Hidden Moves was featured back in January of 2010. Check out his interview below:
How did you get your start doing artwork? How long have you been an artist?
I’ve always done something art-related from as far back as I can remember. I studied ceramics at school, graphic design at college and more recently, life drawing in the evenings. I’m still pretty average at all three of these subjects though. I’ve only been pursuing art and illustration as a possible career for the last year or two.
What’s the most inspiring thing you’ve ever been told in regards to your work?
I don’t think there’s any one thing I’ve been told that’s really inspired me, but I do get a lot of positive feedback that I’m extremely grateful for. It’s especially encouraging when it’s from another artist whose work I admire.
What’s the biggest challenge you’ve had to overcome as an artist? How did you overcome it and what have you learned from the experience?
I had my first big international client last year, but up until that point I’d just been making artwork pretty much for myself. Although the client was extremely easygoing and let me do my own thing, I still felt quite a lot of pressure to do a good job. I got through it with the same mindset that gets me through most things – if I screw it up, it’s not the end of the world. It all went well though; I’m hoping to see the project published soon.
If there were any one artist (dead or alive) you could meet and collaborate with, who would it be?
I’d like to see my work translated into a media other than digital; maybe sculpture. Hidden Moves in the style of Rodin could be interesting. But seriously, I find collaborations difficult if both artist’s styles are very independent and strong.
Is there a specific meaning to the commonly used combination of human bodies with animal heads? Has that combination been a constant theme within your work?
An animal has a lot of instant character, which is the main reason I use them to create my artwork. Depending on what animal I use, the resulting reaction to a piece can differ greatly. I didn’t always work this way; it’s something I’ve almost absorbed while developing certain digital techniques. I’ve dabbled with other styles, but I’ll keep making these slightly odd characters for the time being.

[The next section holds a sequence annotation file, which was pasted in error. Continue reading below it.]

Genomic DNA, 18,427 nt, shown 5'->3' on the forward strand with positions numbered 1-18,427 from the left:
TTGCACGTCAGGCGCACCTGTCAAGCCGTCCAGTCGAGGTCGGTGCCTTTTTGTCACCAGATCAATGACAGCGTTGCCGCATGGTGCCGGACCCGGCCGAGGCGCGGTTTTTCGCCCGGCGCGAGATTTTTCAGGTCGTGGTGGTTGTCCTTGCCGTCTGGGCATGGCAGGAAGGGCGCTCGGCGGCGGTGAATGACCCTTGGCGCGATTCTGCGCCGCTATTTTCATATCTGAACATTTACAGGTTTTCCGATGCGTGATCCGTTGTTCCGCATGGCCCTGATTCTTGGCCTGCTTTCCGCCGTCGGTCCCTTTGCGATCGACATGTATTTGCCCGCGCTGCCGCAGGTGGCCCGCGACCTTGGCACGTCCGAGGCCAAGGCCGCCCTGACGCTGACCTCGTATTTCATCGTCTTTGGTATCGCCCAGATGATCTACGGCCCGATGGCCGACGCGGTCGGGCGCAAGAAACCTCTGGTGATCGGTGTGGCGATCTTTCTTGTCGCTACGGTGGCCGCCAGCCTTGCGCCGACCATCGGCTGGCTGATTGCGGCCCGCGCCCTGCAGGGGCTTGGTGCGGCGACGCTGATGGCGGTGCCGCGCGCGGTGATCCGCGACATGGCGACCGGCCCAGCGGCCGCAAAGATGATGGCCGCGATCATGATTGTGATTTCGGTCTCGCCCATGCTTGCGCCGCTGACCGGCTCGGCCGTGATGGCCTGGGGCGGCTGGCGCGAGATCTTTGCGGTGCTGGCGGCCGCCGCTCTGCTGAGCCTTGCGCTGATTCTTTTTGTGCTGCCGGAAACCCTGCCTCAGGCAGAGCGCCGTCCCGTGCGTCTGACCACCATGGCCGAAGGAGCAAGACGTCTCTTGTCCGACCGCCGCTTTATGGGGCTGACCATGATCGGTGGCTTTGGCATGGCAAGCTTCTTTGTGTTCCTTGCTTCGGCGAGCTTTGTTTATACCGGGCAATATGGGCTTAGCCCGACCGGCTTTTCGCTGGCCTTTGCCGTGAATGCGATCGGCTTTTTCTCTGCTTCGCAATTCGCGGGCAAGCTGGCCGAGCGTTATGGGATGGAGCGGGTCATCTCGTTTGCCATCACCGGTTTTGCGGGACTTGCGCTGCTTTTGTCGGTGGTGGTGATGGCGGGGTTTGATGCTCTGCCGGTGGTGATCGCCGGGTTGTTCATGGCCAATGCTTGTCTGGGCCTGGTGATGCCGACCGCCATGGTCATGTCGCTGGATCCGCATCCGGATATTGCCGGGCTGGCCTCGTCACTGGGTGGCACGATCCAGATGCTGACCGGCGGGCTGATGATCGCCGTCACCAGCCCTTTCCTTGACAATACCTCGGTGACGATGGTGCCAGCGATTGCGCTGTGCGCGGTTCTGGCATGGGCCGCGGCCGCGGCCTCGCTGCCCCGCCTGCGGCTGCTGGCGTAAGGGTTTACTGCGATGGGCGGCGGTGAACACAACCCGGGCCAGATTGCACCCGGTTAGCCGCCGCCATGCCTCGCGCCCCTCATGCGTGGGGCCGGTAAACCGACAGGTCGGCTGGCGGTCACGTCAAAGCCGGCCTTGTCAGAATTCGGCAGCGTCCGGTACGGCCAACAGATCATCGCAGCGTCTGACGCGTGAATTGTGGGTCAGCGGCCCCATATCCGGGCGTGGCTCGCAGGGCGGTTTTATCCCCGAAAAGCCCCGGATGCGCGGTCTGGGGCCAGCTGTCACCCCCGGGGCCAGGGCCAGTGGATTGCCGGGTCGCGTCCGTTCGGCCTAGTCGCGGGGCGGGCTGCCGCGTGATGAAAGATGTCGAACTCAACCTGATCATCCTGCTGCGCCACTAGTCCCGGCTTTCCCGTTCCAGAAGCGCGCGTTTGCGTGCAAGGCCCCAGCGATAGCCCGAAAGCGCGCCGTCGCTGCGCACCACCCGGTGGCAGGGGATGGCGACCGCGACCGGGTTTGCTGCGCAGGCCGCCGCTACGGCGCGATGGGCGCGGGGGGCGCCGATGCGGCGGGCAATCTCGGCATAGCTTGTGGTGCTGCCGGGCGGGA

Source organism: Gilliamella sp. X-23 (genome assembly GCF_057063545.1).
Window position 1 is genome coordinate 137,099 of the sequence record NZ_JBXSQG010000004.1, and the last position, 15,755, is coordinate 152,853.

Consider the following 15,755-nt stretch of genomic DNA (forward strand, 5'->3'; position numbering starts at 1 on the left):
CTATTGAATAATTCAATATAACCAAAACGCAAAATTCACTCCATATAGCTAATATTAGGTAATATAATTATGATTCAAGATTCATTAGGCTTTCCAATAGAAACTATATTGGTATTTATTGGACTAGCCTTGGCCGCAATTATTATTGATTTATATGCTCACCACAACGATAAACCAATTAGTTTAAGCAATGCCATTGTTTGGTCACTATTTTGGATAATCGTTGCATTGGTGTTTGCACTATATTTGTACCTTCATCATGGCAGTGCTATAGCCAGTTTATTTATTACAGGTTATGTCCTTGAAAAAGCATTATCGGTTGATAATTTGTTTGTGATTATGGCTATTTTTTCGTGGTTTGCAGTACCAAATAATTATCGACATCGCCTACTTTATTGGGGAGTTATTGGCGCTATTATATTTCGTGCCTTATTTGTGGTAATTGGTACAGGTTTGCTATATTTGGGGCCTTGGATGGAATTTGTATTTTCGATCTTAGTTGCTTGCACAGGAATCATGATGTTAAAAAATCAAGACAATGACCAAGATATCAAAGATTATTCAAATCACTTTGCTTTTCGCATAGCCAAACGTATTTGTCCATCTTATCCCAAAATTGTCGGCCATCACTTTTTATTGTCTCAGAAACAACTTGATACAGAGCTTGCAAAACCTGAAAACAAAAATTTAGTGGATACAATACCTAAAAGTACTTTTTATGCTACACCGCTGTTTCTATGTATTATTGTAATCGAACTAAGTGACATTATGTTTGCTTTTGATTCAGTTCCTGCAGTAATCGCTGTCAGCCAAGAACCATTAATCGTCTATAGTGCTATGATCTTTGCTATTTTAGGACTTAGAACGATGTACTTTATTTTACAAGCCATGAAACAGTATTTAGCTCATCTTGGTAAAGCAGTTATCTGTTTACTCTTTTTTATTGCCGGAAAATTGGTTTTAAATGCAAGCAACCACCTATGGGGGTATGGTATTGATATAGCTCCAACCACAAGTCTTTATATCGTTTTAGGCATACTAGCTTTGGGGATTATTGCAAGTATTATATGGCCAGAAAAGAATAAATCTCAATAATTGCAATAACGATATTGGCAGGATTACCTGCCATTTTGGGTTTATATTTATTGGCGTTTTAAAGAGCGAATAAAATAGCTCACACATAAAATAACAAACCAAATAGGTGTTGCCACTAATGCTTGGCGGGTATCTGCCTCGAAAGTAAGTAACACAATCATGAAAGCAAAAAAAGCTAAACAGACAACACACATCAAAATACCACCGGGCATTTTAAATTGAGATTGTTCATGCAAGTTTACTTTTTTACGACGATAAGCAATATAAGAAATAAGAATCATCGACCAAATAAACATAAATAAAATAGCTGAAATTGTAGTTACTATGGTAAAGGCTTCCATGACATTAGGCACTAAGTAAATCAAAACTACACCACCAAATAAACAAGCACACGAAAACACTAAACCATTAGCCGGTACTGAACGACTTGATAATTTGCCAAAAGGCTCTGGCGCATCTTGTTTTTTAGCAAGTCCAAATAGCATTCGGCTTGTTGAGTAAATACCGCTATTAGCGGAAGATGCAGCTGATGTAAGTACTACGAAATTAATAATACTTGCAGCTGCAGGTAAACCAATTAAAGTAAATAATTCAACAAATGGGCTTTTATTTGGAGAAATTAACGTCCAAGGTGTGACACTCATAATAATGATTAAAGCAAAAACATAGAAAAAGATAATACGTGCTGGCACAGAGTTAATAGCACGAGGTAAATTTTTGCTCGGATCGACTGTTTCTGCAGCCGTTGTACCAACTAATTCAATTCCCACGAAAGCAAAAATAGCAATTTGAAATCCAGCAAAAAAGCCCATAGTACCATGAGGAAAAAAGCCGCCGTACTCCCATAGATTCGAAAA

What sparked the idea to combine animal heads with helmets? What would you want your viewers to take away from that dynamism?
I find that it’s easier to create a more striking character in some kind of uniform with an accessory or two. I’m also influenced by the iconic nature of elements of clothing from films and TV. I’ve got an increasing collection of helmets and headwear that I photograph for use in my work, which can make the studio look a little strange to visitors. I’m not making political statements with the use of gorillas in riot helmets or tigers in military gear; it’s more of a playful use than anything else and I hope people get that.
Who do you consider to be your influences? What have you learned from them?
I’m influenced by the work of artists like Jamie Hewlett, Jeremy Geddes and Luke Chueh, who are all able to tell stories through their art. This is something I want to improve upon and implement in my work more.
What advice would you give a beginning artists that you wish you had known when you were first starting?
If you’re not great at first, don’t worry about it. Very few artists achieve great results without many hours of research and practice. It all comes with time.
What media have you experimented with and what is your favorite? Why?
I tried spray paint and stencils, but it’s an art form that I don’t have the patience or the talent for. I started experimenting with digital art in the early nineties, and I think whatever other medium I flirt with, I’ll always go back to digital. Working digitally gives me the freedom to scan, cut, copy, paste, undo, and experiment, with the knowledge that nothing’s permanent. When working digitally, anything can be changed at any time.
Are you currently working on any long term projects? What’s next for you?
I’m experimenting with a few different illustration styles for t-shirt designs to hopefully expand my clothing range a bit.
Who’s your favorite superhero and why? Which superhero’s powers do you wish you could have?
I’ve been a Wolverine fan since my early teens, probably because he’s more of an anti-hero than a proper ‘by the book’ superhero. If I had to have a superpower, I’d maybe prefer one with very little social responsibility, like the ability to open beer bottles with my mind.